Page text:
Volume 31 Issue 7
Jul.  2018
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Yang Yun-jung, Park Moon-seo, Lee Eui-Jin, Hong Yeon-pyo. The Development of Metabolic Derangement in Male Offspring after Perinatal Exposure to Di-(2-Ethylhexyl) Phthalate[J]. Biomedical and Environmental Sciences, 2018, 31(7): 531-534. doi: 10.3967/bes2018.071
Citation: Yang Yun-jung, Park Moon-seo, Lee Eui-Jin, Hong Yeon-pyo. The Development of Metabolic Derangement in Male Offspring after Perinatal Exposure to Di-(2-Ethylhexyl) Phthalate[J]. Biomedical and Environmental Sciences, 2018, 31(7): 531-534. doi: 10.3967/bes2018.071

The Development of Metabolic Derangement in Male Offspring after Perinatal Exposure to Di-(2-Ethylhexyl) Phthalate

doi: 10.3967/bes2018.071
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  • Author Bio:

    Yun-jung Yang, female, born in 1978, PhD, majoring in environmental health

    Moon-seo Park, male, born in 1965, majoring in public health

  • Corresponding author: Yeon-pyo Hong, Tel:82-2-820-5667 or 82-10-8784-5667, Fax:82-2-815-9509, E-mail:hyp026@cau.ac.kr
  • Received Date: 2018-02-10
  • Accepted Date: 2018-04-23
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  • [1] Diamanti-Kandarakis E, Bourguignon JP, Giudice LC, et al. Endocrine-disrupting chemicals:an Endocrine Society scientific statement. Endocrine reviews, 2009; 30, 293-342. doi:  10.1210/er.2009-0002
    [2] Schmid P, Schlatter C. Excretion and metabolism of di(2-ethylhexyl)phthalate in man. Xenobiotica, 1985; 15, 251-6. doi:  10.3109/00498258509045356
    [3] Venturelli AC, Fischer SV, de Morais RN, et al. Effects of exposure to Di-(2-ethylhexyl) phthalate (DEHP) during lactation and puberty on sexual maturation and glycemic homeostasis in males rats. Clinical Nutrition ESPEN, 2015; 10, 8. http://europepmc.org/abstract/MED/28531447
    [4] Lin Y, Wei J, Li Y, et al. Developmental exposure to di(2-ethylhexyl) phthalate impairs endocrine pancreas and leads to long-term adverse effects on glucose homeostasis in the rat. Am J Physiol Endocrinol Metab, 2011; 301, E527-38. doi:  10.1152/ajpendo.00233.2011
    [5] Gayathri NS, Dhanya CR, Indu AR, et al. Changes in some hormones by low doses of di (2-ethyl hexyl) phthalate (DEHP), a commonly used plasticizer in PVC blood storage bags & medical tubing. Indian J Med Res, 2004; 119, 139-44. http://www.ncbi.nlm.nih.gov/pubmed/15147118
    [6] Yang YJ, Kim SY, Hong YP, et al. Environmentally Relevant Levels of Bisphenol A May Accelerate the Development of Type Ⅱ Diabetes Mellitus in Adolescent Otsuka Long Evans Tokushima Fatty Rats. Toxicol Environ Health Sci, 2014; 6, 41-7. doi:  10.1007/s13530-014-0186-9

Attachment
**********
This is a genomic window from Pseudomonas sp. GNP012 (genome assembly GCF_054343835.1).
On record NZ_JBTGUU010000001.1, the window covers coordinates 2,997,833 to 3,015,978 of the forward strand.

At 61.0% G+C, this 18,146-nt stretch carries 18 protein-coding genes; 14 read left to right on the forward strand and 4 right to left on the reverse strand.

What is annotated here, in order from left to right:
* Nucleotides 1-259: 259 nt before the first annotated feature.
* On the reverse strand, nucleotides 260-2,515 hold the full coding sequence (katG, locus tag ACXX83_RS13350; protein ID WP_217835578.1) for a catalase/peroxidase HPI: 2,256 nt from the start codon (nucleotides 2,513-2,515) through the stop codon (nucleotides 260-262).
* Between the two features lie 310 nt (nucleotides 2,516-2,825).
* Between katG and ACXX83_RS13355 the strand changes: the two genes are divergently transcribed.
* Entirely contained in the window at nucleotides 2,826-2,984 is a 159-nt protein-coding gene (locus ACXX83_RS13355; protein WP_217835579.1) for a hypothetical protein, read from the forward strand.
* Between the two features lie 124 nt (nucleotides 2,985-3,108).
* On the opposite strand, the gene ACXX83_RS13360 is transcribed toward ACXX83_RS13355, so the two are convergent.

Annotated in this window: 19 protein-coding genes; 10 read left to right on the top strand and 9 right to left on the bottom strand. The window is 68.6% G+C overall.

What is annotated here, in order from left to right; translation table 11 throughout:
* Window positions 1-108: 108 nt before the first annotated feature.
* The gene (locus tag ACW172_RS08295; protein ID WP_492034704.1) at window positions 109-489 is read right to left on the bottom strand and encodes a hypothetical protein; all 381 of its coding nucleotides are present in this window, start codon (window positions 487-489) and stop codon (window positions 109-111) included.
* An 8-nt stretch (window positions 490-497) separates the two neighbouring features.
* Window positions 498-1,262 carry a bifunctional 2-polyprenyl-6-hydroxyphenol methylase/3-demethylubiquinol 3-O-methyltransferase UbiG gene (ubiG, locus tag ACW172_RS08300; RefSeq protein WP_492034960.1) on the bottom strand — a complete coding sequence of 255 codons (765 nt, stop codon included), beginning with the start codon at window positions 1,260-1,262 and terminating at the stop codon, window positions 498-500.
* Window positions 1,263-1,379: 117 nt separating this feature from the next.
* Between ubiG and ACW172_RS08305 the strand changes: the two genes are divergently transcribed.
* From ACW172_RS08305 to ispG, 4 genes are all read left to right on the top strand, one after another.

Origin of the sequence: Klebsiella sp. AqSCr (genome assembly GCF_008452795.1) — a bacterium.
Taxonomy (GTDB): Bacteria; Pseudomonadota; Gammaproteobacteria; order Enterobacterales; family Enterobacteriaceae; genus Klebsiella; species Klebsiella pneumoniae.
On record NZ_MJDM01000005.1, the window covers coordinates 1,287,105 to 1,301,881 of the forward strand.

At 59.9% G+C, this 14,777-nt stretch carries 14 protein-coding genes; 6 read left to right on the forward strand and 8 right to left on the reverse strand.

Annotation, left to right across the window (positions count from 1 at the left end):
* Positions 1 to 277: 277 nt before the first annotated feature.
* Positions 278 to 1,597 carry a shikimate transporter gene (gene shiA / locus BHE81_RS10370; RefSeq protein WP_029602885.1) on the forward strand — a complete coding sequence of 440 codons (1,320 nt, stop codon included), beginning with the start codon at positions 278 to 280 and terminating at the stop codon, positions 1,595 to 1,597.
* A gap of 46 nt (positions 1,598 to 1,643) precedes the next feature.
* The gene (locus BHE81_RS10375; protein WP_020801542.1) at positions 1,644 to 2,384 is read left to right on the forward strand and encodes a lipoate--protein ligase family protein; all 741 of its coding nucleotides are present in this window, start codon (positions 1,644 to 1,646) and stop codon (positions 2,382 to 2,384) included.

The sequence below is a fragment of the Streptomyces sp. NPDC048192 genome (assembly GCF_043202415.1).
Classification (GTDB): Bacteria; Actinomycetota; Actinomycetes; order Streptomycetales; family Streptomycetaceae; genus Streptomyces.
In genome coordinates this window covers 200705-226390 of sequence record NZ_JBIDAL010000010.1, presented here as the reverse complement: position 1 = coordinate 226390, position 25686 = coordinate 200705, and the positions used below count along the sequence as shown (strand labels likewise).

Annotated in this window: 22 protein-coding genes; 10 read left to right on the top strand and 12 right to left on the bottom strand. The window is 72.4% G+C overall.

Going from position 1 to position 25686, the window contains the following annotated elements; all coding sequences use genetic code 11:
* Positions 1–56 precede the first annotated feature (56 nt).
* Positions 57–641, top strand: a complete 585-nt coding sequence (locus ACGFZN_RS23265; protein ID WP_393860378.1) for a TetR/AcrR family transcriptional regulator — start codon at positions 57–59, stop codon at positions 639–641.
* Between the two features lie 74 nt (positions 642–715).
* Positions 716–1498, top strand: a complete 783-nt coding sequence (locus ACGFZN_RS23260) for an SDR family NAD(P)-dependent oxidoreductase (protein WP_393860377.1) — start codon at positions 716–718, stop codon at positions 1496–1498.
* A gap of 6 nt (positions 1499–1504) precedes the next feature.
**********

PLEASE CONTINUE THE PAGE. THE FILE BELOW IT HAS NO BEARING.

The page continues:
[7] Mocchiutti NO, Bernal CA. Effects of chronic di(2-ethylhexyl) phthalate intake on the secretion and removal rate of triglyceride-rich lipoproteins in rats. Food Chem Toxicol, 1997; 35, 1017-21. doi:  10.1016/S0278-6915(97)87270-5
    [8] Feige JN, Gelman L, Rossi D, et al. The endocrine disruptor monoethyl-hexyl-phthalate is a selective peroxisome proliferator-activated receptor gamma modulator that promotes adipogenesis. J Biol Chem, 2007; 282, 19152-66. doi:  10.1074/jbc.M702724200
    [9] Hao C, Cheng X, Guo J. Perinatal exposure to diethyl-hexyl-phthalate induces obesity in mice. Front Biosci, 2013; 5, 725-33. http://europepmc.org/abstract/MED/23277027
    [10] Hao C, Cheng X, Xia H, et al. The endocrine disruptor mono-(2-ethylhexyl) phthalate promotes adipocyte differentiation and induces obesity in mice. Biosci Rep, 2012; 32, 619-29. doi:  10.1042/BSR20120042
    [11] Zhang W, Shen XY, Zhang WW, et al. Di-(2-ethylhexyl) phthalate could disrupt the insulin signaling pathway in liver of SD rats and L02 cells via PPARgamma. Toxicol Appl Pharmacol, 2017; 316, 17-26. doi:  10.1016/j.taap.2016.12.010
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The Development of Metabolic Derangement in Male Offspring after Perinatal Exposure to Di-(2-Ethylhexyl) Phthalate

doi: 10.3967/bes2018.071
  • Author Bio:

  • Corresponding author: Yeon-pyo Hong, Tel:82-2-820-5667 or 82-10-8784-5667, Fax:82-2-815-9509, E-mail:hyp026@cau.ac.kr
Yang Yun-jung, Park Moon-seo, Lee Eui-Jin, Hong Yeon-pyo. The Development of Metabolic Derangement in Male Offspring after Perinatal Exposure to Di-(2-Ethylhexyl) Phthalate[J]. Biomedical and Environmental Sciences, 2018, 31(7): 531-534. doi: 10.3967/bes2018.071
Citation: Yang Yun-jung, Park Moon-seo, Lee Eui-Jin, Hong Yeon-pyo. The Development of Metabolic Derangement in Male Offspring after Perinatal Exposure to Di-(2-Ethylhexyl) Phthalate[J]. Biomedical and Environmental Sciences, 2018, 31(7): 531-534. doi: 10.3967/bes2018.071
  • The prevalence of obesity and type 2 diabetes mellitus (T2DM) has been increasing throughout the world over the past 20 years. Environmental chemicals known to regulate the endocrine system have been considered as a risk factor for the development of metabolic diseases[1]. Several people are exposed to environmental chemicals during their lives.